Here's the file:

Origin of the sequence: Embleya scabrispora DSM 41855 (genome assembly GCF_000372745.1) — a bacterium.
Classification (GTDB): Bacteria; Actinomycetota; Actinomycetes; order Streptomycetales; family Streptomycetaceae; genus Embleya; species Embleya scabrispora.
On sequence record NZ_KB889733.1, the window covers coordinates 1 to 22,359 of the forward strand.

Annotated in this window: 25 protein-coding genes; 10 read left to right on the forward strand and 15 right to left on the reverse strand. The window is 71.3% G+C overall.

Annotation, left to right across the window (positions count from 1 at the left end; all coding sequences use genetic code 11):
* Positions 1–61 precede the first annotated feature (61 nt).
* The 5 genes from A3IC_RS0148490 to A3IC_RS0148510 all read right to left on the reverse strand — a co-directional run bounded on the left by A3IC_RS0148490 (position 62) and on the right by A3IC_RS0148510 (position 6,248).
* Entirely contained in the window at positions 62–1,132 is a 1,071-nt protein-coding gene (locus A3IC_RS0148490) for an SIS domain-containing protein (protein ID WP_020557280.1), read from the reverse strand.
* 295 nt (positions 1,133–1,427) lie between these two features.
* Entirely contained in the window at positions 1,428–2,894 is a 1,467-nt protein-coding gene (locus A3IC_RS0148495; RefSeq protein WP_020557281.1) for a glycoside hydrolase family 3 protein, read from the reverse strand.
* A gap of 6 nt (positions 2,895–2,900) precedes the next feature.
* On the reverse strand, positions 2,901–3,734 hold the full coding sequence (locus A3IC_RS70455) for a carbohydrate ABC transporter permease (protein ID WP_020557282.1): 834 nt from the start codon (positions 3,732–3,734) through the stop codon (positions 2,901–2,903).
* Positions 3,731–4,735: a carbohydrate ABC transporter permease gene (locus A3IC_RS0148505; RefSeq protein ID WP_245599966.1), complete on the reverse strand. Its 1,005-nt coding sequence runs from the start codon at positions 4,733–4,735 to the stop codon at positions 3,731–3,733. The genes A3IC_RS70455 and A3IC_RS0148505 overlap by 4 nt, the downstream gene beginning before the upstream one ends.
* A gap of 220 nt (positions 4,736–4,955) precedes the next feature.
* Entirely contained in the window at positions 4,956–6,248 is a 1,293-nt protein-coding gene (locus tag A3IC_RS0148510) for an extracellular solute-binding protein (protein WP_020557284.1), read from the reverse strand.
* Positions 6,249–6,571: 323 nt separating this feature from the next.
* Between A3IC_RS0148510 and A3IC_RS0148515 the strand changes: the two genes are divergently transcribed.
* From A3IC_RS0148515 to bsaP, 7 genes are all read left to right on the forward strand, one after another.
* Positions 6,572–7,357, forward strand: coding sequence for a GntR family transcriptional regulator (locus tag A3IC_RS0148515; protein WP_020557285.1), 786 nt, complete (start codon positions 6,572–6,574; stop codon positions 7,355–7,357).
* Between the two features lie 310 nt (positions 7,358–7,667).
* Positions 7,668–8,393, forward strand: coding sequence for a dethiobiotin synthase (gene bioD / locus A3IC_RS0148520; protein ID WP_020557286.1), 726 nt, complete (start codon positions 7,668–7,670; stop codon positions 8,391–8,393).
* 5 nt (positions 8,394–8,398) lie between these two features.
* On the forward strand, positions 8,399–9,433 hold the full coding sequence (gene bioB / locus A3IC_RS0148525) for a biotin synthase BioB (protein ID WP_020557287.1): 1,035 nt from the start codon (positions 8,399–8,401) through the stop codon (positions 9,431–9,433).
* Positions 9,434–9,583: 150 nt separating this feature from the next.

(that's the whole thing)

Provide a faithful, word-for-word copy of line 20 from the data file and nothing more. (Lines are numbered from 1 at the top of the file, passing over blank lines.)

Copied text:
* Between the two features lie 310 nt (positions 7,358–7,667).